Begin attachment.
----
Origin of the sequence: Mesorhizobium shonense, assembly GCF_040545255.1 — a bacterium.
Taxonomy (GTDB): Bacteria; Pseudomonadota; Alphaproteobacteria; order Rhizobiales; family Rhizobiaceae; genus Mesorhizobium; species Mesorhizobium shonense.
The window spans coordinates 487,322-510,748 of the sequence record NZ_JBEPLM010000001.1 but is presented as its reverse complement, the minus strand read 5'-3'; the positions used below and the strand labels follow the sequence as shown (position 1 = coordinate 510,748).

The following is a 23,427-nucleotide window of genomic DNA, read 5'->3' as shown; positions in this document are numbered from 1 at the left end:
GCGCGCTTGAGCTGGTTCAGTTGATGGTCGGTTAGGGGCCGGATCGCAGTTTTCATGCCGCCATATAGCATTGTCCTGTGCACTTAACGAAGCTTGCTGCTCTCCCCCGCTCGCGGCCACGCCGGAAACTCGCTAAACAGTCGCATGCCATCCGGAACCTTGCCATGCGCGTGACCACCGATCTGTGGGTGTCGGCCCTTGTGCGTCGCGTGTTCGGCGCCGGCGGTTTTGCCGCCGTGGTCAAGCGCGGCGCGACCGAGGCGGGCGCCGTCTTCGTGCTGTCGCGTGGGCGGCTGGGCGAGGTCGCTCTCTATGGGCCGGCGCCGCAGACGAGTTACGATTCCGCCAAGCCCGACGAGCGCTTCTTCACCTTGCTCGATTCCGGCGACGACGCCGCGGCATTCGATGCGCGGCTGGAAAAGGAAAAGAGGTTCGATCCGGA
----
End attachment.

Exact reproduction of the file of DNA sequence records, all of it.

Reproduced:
Origin of the sequence: Mesorhizobium shonense, assembly GCF_040545255.1 — a bacterium.
Taxonomy (GTDB): Bacteria; Pseudomonadota; Alphaproteobacteria; order Rhizobiales; family Rhizobiaceae; genus Mesorhizobium; species Mesorhizobium shonense.
The window spans coordinates 487,322-510,748 of the sequence record NZ_JBEPLM010000001.1 but is presented as its reverse complement, the minus strand read 5'-3'; the positions used below and the strand labels follow the sequence as shown (position 1 = coordinate 510,748).

The following is a 23,427-nucleotide window of genomic DNA, read 5'->3' as shown; positions in this document are numbered from 1 at the left end:
GCGCGCTTGAGCTGGTTCAGTTGATGGTCGGTTAGGGGCCGGATCGCAGTTTTCATGCCGCCATATAGCATTGTCCTGTGCACTTAACGAAGCTTGCTGCTCTCCCCCGCTCGCGGCCACGCCGGAAACTCGCTAAACAGTCGCATGCCATCCGGAACCTTGCCATGCGCGTGACCACCGATCTGTGGGTGTCGGCCCTTGTGCGTCGCGTGTTCGGCGCCGGCGGTTTTGCCGCCGTGGTCAAGCGCGGCGCGACCGAGGCGGGCGCCGTCTTCGTGCTGTCGCGTGGGCGGCTGGGCGAGGTCGCTCTCTATGGGCCGGCGCCGCAGACGAGTTACGATTCCGCCAAGCCCGACGAGCGCTTCTTCACCTTGCTCGATTCCGGCGACGACGCCGCGGCATTCGATGCGCGGCTGGAAAAGGAAAAGAGGTTCGATCCGGA